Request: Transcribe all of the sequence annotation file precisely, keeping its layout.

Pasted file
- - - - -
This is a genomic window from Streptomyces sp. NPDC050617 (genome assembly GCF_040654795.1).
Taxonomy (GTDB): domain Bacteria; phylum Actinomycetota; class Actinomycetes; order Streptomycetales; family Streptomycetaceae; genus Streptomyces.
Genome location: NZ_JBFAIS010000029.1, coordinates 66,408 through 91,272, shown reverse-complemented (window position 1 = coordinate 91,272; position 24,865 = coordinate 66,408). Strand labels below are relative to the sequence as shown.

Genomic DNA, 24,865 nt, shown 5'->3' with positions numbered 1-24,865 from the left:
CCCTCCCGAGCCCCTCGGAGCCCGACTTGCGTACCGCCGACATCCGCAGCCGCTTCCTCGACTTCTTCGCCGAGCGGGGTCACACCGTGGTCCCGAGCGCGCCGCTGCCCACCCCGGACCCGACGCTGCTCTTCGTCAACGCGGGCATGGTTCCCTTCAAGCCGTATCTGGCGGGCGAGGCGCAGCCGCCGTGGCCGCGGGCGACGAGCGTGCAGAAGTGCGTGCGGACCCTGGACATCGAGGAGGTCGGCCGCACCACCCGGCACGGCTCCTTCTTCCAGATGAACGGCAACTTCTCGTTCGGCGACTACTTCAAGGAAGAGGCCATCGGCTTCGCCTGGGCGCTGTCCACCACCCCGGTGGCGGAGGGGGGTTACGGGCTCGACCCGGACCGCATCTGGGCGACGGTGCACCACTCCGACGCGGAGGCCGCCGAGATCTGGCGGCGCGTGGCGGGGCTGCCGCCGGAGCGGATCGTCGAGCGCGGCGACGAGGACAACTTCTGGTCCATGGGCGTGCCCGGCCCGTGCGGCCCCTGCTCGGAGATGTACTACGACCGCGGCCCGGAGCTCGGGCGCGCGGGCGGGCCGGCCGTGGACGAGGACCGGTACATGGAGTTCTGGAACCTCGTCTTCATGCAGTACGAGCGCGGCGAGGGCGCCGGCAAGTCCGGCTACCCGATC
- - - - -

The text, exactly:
This is a genomic window from Streptomyces sp. NPDC050617 (genome assembly GCF_040654795.1).
Taxonomy (GTDB): domain Bacteria; phylum Actinomycetota; class Actinomycetes; order Streptomycetales; family Streptomycetaceae; genus Streptomyces.
Genome location: NZ_JBFAIS010000029.1, coordinates 66,408 through 91,272, shown reverse-complemented (window position 1 = coordinate 91,272; position 24,865 = coordinate 66,408). Strand labels below are relative to the sequence as shown.

Genomic DNA, 24,865 nt, shown 5'->3' with positions numbered 1-24,865 from the left:
CCCTCCCGAGCCCCTCGGAGCCCGACTTGCGTACCGCCGACATCCGCAGCCGCTTCCTCGACTTCTTCGCCGAGCGGGGTCACACCGTGGTCCCGAGCGCGCCGCTGCCCACCCCGGACCCGACGCTGCTCTTCGTCAACGCGGGCATGGTTCCCTTCAAGCCGTATCTGGCGGGCGAGGCGCAGCCGCCGTGGCCGCGGGCGACGAGCGTGCAGAAGTGCGTGCGGACCCTGGACATCGAGGAGGTCGGCCGCACCACCCGGCACGGCTCCTTCTTCCAGATGAACGGCAACTTCTCGTTCGGCGACTACTTCAAGGAAGAGGCCATCGGCTTCGCCTGGGCGCTGTCCACCACCCCGGTGGCGGAGGGGGGTTACGGGCTCGACCCGGACCGCATCTGGGCGACGGTGCACCACTCCGACGCGGAGGCCGCCGAGATCTGGCGGCGCGTGGCGGGGCTGCCGCCGGAGCGGATCGTCGAGCGCGGCGACGAGGACAACTTCTGGTCCATGGGCGTGCCCGGCCCGTGCGGCCCCTGCTCGGAGATGTACTACGACCGCGGCCCGGAGCTCGGGCGCGCGGGCGGGCCGGCCGTGGACGAGGACCGGTACATGGAGTTCTGGAACCTCGTCTTCATGCAGTACGAGCGCGGCGAGGGCGCCGGCAAGTCCGGCTACCCGATC